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Leonardo Estrada v. K. Allison

May 10, 2012

LEONARDO ESTRADA,
PETITIONER,
v.
K. ALLISON,
RESPONDENT.



The opinion of the court was delivered by: Dennis L. Beck United States Magistrate Judge

FINDINGS AND RECOMMENDATION REGARDING RESPONDENT'S MOTION TO DISMISS THE INSTANT PETITION FOR WRIT OF HABEAS CORPUS [Doc. 13]

Petitioner is proceeding pro se with a petition for writ of habeas corpus pursuant to 28 U.S.C. § 2254.

Petitioner challenges a disciplinary conviction on the grounds that the disciplinary was improperly classified, resulting in the loss of 120 days credit, instead of 30 days. Petitioner seeks relief for alleged violations of state law. Petitioner does not dispute the facts underlying his disciplinary conviction. Rather, he contends that the disciplinary was erroneously classified as a division C offense instead of a division F offense.

During a search of petitioner's prison cell, a brown/reddish pulpy substance that smelled of alcohol was found under the bottom bunk, in a plastic bag, in a cardboard box. The substance was determined to be inmate manufactured alcohol, also referred to as pruno. Petitioner was issued a CDC 115, Rules Violation Report charging him with possession of inmate manufactured alcohol. Petitioner appeared before a senior hearing officer for a hearing on the charge of possession of inmate manufactured alcohol. He was given the opportunity to be heard, and stated "[i]t was not alcohol, I had materials for pruno." Petitioner was found guilty of the rule violation, and he was assessed a 120 day loss of credit consistent with a division C offense under the California Code of Regulations, section 3323(e)(10).

Petitioner filed a petition challenging the classification of the disciplinary as a division C offense in Superior Court. The Superior Court denied the petition finding that the decision by the hearing officer was supported by "some evidence."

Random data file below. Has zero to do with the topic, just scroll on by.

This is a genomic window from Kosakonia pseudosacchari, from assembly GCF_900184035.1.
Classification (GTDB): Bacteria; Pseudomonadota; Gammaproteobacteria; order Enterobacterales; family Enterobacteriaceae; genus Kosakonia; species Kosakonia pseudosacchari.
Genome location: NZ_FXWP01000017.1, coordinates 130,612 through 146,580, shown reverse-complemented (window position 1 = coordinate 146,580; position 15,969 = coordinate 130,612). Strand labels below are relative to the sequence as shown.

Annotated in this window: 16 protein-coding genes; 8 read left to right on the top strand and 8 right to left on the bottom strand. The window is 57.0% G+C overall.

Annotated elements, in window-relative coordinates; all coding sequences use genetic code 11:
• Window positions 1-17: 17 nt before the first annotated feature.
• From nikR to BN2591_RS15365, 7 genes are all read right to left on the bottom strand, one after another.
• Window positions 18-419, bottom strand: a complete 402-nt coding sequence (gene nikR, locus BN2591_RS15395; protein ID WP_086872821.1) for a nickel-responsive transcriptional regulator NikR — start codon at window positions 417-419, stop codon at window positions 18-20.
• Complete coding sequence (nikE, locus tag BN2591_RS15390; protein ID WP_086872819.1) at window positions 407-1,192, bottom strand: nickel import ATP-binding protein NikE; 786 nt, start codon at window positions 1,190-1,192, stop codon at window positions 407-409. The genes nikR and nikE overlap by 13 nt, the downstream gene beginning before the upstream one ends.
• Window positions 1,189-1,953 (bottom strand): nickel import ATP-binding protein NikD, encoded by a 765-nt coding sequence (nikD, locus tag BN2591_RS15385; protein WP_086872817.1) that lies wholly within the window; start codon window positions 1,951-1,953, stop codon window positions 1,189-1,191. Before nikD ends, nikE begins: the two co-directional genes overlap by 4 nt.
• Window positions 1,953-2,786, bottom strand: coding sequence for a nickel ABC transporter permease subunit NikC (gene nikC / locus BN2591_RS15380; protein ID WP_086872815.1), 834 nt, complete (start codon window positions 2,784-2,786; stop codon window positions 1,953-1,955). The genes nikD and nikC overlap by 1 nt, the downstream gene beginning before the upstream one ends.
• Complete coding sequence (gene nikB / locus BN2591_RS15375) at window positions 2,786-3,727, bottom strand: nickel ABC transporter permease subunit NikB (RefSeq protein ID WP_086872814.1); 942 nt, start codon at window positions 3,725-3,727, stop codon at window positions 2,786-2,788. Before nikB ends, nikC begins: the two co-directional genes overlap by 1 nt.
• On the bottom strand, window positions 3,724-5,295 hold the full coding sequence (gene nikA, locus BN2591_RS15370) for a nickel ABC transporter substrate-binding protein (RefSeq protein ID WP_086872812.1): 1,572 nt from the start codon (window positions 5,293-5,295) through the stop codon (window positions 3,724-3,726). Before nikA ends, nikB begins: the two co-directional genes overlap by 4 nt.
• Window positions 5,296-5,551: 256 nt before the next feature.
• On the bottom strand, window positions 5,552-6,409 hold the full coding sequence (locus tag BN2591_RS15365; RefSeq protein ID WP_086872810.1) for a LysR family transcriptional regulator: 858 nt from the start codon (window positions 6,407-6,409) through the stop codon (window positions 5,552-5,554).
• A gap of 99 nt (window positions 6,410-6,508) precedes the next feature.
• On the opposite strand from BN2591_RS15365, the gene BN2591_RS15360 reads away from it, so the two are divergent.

Petitioner next filed a petition raising the same claims in the California Court of Appeal. The California Court of Appeal for the Fourth District issued the last reasoned decision denying the claim stating:

The petition for writ of habeas corpus has been read and considered by Justices Benke, Huffman and Nares.

Petitioner is an inmate at Calipatria State Prison. During a search of his cell, officials found one gallon of inmate manufactured alcohol under the bottom bunk in a plastic bag. On March 31, 2010, petitioner was found guilty of a serious rules violation for possession of inmate manufactured alcohol, and was assessed 120 days forfeiture of credits.

Petitioner does not challenge the sufficiency of the violation, but contends that the offense should have been classified as a division "F" offense, resulting in a loss of only 30 days credit, instead of a division "C" offense. Petitioner contends that under the regulations, "fermentation or distillation of materials in a manner consistent with the production of alcohol" is a division "F' offense. (Cal. Code Regs., tit. 15, § 3323, subd. (h)(6).) However, petitioner was charged with and found guilty of "possession of inmate manufactured alcohol." The regulations provide that "[t]he physical possession of alcohol in an institution/facility" is a division "C" offense, with an attendant forfeiture of up to 120 days of credits." (Id., at § 3323, subd. (e)(10).) Petitioner fails to state a prima facie case for relief. (People v. Duvall (1995) 9 Cal.4th 464, 475.)

(Ex. 4, to Motion.)

Finally, Petitioner filed a petition in the California Supreme Court challenging the disciplinary on the grounds that it was unlawfully classified as a division C offense instead of a division F offense. The Petition was summarily denied.

Petitioner filed this federal habeas petition, which raises the same challenge raised in the petitions filed in the state courts. Petitioner challenges the fact that the disciplinary was classified as a division "C" offense resulting in the loss of 120 days of credit, instead of a division "F" offense which carried a 30 day loss of credit.

On March 23, 2012, Respondent filed a motion to dismiss the petition for failure to state a cognizable claim. Petitioner did not file an opposition.

Rule 4 of the Rules Governing ยง 2254 Cases requires the Court to make a preliminary review of each petition for writ of habeas corpus. The Court must dismiss a petition "[i]f it plainly appears from the face of the petition . . . that the petition is not entitled to relief." Rule 4 of the Rules ...


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